NAICU Washington Update

Student Loan Debate Heating Up

August 12, 2022

As the Biden Administration continues to look for ways to forgive or cancel student loan debt to fulfill one of the president’s key campaign promises, two developments have surfaced that will ensure debt-related issues remain on the front-burner of the policy debate.  

First, Republicans in Congress introduced a legislative alternative on how to expend student loan resources, and, second, the Government Accountability Office (GAO) released a new study reporting that the Direct Loan program is costing much more than anticipated when it was created 25 years ago. Together these latest developments indicate that the student loan debate is heating up beyond the simplistic “cancel student debt” promotional drumbeat and could have real implications for higher education policy in the coming years.

Republicans on the House Committee on Education and Labor introduced the Responsible Education Assistance through Loan Reforms Act (REAL Reforms Act) to counter the Administration’s proposals to forgive and/or cancel student debt. The bill has several important components, including:
  • Ending the current repayment pause implemented during the pandemic;
  • Capping the amount of interest that can accrue to what borrowers would have paid under a standard repayment plan; 
  • Eliminating the Public Service Loan Forgiveness program;
  • Streamlining the multiple income-driven repayment plans; 
  • Limiting graduate education borrowing to $25,000 annually and no more than $100,000 in aggregate for each program; 
  • Allowing institutions to limit undergraduate and graduate borrowing for certain categories of borrowers; and
  • Expanding Pell Grants to be used for short-term workforce education. 
Many of the proposals in the REAL Reforms Act reflect past Republican proposals, particularly the PROSPER Act – a comprehensive HEA reauthorization bill introduced the last time Republicans controlled the House.  The PROSPER Act was approved by the Republican-led Committee on Education and the Workforce but was not considered by the full House.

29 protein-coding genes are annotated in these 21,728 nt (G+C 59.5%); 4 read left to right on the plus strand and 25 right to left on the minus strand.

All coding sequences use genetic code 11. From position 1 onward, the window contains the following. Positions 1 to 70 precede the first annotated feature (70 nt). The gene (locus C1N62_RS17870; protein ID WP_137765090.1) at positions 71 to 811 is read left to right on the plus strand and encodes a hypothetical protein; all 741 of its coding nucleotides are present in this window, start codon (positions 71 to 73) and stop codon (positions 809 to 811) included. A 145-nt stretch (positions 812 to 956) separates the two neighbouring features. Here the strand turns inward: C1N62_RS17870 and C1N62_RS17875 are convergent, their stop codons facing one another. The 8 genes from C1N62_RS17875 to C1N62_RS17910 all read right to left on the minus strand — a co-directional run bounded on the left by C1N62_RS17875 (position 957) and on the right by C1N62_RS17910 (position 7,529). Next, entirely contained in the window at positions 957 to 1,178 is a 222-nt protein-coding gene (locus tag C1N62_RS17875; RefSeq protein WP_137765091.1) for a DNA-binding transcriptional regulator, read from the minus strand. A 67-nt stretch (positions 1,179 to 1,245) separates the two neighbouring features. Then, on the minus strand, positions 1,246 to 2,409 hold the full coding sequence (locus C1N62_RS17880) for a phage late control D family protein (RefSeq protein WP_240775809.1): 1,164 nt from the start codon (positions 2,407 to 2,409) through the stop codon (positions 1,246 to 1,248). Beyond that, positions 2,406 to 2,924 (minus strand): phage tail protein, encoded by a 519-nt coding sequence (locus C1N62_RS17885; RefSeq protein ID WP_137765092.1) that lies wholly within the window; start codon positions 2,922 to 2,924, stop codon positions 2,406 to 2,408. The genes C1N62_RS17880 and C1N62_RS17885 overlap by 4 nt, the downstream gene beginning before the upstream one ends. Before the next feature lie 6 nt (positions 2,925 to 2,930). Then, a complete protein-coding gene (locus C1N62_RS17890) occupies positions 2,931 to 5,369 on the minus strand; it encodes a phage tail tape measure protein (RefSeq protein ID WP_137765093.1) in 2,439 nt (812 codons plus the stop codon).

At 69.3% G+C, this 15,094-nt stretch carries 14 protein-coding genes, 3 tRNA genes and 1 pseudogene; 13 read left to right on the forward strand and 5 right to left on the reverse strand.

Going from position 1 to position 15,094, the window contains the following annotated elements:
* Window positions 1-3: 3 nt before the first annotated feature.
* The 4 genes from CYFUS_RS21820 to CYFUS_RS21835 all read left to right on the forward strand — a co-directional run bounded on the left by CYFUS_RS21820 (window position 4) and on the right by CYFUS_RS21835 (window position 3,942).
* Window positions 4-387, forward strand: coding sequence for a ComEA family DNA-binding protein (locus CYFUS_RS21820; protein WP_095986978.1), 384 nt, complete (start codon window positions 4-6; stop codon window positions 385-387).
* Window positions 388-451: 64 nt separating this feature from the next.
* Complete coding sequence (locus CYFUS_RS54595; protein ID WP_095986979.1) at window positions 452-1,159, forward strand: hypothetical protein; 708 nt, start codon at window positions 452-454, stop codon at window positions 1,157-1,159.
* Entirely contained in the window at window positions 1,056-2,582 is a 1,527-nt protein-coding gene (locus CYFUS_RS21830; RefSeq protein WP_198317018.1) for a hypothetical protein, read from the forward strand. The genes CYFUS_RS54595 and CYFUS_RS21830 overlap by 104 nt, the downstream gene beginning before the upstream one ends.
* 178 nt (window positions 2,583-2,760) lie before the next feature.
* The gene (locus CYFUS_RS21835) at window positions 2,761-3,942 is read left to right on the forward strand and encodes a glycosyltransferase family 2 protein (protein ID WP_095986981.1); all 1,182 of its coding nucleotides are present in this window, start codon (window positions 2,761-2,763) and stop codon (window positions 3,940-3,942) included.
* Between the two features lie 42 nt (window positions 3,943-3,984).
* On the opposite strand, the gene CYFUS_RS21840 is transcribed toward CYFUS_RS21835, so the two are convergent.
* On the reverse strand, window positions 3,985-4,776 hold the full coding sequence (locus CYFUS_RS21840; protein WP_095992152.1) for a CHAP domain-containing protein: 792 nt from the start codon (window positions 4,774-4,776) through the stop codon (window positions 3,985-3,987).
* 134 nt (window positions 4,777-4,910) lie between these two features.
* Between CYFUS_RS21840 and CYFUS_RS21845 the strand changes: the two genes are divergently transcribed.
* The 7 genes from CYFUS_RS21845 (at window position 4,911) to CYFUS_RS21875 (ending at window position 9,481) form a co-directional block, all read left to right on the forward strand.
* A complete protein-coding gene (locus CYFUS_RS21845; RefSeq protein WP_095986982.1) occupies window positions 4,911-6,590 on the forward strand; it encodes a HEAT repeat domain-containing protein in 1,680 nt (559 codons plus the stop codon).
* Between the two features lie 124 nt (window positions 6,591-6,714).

According to the new GAO report, the Direct Loan program will result in costs to the government of $311 billion more than originally estimated. When the Direct Loan program was first created as part of a deficit reduction plan in the mid-1990s, it was estimated that it would generate billions of dollars in income to help bring the federal budget back into balance. The program was estimated to generate income of $114 billion, but since the first cohort of borrowers in 1997, programmatic changes from legislation or regulations and annual updates, or “re-estimates” to the cost of loans, and economic factors have resulted in a swing to a cost of $197 billion.  

A key piece of the increase in cost is the pause of repayments since the onset of the pandemic, but it is not the sole reason for the swing in costs over the 25-year period.  The debate on program costs has been ongoing since the Direct Loan program was created and also includes partisan debates about what economic assumptions should be made when estimating program costs.

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